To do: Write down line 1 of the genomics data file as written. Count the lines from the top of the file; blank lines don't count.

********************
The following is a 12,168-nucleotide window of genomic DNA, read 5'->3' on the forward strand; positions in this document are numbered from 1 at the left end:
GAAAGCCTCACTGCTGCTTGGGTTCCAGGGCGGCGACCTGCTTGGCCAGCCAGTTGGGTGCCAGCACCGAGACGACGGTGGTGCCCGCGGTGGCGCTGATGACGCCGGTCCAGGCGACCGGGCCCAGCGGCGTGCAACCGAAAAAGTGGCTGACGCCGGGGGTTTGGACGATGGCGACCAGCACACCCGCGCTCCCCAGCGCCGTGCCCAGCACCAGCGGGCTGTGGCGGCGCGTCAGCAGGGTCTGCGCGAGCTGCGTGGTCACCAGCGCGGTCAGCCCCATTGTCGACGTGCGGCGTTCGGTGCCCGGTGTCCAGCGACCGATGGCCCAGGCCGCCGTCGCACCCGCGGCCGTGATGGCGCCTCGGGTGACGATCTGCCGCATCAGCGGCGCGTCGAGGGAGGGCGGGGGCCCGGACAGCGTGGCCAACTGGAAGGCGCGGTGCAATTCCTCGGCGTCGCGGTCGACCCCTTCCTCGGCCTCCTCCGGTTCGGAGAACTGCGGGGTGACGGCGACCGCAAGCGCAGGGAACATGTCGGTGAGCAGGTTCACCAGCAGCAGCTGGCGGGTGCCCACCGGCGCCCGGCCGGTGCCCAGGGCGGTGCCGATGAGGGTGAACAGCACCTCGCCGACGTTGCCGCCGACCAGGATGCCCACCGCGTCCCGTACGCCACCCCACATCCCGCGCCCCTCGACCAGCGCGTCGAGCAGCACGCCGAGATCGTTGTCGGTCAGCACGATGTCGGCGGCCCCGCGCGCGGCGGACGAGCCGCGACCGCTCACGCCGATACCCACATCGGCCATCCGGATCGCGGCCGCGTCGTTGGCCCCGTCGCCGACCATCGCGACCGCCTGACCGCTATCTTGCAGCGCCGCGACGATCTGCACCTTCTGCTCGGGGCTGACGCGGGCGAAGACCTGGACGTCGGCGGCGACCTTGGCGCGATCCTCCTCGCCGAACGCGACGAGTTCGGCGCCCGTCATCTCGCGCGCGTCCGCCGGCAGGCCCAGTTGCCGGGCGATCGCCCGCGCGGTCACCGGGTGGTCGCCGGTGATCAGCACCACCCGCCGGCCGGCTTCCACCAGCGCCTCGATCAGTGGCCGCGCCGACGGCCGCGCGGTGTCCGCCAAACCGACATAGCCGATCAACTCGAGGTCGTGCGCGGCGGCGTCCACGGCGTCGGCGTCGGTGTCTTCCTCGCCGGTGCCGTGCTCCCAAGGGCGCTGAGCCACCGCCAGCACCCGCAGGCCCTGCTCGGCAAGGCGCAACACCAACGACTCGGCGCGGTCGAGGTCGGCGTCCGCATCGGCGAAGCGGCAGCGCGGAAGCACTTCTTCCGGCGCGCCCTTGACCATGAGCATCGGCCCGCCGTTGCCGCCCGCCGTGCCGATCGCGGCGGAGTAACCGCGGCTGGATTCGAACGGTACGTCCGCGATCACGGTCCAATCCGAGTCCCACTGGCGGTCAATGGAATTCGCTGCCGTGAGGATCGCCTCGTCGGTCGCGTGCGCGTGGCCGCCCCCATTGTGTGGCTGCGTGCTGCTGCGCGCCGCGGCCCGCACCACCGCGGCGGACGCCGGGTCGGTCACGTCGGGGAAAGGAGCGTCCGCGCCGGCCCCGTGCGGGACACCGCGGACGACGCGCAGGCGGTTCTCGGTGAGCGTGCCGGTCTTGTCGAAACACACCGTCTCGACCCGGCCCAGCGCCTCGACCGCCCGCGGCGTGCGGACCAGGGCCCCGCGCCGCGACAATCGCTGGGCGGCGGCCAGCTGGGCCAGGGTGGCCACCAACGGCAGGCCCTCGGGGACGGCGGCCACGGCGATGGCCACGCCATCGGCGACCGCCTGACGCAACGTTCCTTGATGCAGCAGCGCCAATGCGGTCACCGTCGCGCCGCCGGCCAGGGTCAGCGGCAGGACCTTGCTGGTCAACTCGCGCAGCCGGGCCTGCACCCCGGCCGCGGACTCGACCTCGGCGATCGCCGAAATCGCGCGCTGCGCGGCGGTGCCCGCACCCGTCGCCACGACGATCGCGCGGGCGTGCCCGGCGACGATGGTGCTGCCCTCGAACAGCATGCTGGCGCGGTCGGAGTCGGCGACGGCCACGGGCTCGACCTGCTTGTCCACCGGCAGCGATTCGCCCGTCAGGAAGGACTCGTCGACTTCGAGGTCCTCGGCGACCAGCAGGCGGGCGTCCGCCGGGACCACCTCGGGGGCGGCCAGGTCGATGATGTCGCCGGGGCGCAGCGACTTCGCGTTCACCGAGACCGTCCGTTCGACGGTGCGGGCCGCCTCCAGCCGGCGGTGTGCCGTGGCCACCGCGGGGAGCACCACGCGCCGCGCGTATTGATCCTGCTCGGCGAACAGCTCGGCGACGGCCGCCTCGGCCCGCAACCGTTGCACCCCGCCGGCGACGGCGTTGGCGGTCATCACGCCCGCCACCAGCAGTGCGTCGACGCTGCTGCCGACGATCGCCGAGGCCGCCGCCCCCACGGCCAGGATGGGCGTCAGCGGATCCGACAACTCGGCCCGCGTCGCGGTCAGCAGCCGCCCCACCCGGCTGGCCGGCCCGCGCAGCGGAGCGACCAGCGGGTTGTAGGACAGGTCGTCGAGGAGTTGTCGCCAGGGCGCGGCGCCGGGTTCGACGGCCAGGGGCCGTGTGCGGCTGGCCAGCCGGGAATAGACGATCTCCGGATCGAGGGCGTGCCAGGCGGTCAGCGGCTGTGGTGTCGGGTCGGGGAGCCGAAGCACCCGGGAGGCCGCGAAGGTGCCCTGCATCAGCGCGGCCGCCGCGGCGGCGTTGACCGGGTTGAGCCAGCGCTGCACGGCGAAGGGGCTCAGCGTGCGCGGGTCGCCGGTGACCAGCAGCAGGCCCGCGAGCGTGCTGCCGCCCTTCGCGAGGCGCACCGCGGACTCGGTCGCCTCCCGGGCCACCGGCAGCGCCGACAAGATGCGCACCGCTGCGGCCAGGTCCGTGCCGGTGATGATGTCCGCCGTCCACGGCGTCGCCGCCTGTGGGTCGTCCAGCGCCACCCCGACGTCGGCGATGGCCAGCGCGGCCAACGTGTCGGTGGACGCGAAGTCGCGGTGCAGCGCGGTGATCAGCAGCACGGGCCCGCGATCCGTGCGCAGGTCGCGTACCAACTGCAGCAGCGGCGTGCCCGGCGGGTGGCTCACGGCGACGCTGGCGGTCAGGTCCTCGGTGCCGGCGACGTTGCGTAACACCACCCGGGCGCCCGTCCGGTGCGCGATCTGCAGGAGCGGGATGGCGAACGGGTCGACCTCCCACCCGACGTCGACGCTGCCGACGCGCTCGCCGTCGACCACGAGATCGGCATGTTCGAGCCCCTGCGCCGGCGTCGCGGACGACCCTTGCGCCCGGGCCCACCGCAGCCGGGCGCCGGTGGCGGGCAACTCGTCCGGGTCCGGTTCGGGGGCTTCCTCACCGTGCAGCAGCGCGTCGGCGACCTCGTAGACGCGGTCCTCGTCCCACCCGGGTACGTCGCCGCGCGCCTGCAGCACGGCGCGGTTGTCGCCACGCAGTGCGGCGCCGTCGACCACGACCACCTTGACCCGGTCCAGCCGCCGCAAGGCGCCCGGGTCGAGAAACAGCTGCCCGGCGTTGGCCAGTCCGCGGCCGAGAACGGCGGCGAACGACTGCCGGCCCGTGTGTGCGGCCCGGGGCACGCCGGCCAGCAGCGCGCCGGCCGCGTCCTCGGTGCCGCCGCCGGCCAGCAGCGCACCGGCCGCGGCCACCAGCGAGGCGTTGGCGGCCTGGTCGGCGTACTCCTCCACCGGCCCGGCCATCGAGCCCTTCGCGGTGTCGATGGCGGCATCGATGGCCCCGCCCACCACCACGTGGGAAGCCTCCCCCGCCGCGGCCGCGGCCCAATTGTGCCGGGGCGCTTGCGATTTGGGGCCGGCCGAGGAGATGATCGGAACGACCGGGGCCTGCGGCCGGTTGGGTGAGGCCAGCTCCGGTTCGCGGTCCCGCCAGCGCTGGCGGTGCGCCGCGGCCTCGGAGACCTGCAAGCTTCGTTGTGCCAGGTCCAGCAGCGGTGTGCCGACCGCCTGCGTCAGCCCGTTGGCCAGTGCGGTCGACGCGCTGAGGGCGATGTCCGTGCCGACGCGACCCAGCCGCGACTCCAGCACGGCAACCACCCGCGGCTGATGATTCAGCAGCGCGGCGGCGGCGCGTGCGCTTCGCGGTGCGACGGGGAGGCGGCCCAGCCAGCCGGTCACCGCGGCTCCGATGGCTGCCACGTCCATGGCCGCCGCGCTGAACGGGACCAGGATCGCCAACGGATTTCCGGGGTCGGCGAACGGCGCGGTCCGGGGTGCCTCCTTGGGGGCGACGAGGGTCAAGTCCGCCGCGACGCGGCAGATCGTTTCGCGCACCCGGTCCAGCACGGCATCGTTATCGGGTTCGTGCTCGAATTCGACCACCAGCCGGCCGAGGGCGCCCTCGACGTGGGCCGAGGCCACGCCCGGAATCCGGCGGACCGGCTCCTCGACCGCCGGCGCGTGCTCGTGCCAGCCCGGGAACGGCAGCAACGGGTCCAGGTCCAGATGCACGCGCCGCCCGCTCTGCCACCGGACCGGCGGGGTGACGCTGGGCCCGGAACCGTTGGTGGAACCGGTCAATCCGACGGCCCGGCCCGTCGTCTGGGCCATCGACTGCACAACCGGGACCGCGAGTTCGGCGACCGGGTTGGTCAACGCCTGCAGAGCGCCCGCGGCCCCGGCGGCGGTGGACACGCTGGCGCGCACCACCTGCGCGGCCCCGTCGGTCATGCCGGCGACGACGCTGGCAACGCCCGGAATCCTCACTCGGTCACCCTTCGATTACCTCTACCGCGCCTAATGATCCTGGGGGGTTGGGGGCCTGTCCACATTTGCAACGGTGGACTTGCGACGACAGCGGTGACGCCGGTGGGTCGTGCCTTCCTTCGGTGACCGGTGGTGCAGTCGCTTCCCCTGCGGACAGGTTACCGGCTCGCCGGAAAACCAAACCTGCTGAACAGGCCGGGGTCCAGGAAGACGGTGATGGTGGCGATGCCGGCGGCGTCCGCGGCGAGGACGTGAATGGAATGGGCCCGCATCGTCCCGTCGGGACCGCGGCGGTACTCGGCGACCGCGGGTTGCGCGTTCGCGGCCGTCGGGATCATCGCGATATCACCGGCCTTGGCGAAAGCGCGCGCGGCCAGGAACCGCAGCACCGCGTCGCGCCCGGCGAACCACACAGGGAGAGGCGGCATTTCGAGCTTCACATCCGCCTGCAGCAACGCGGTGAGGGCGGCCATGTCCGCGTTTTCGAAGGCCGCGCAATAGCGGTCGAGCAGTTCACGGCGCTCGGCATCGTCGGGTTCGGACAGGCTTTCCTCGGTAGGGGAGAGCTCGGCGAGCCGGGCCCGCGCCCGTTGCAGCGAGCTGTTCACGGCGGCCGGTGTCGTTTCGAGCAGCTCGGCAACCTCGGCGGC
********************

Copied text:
The following is a 12,168-nucleotide window of genomic DNA, read 5'->3' on the forward strand; positions in this document are numbered from 1 at the left end: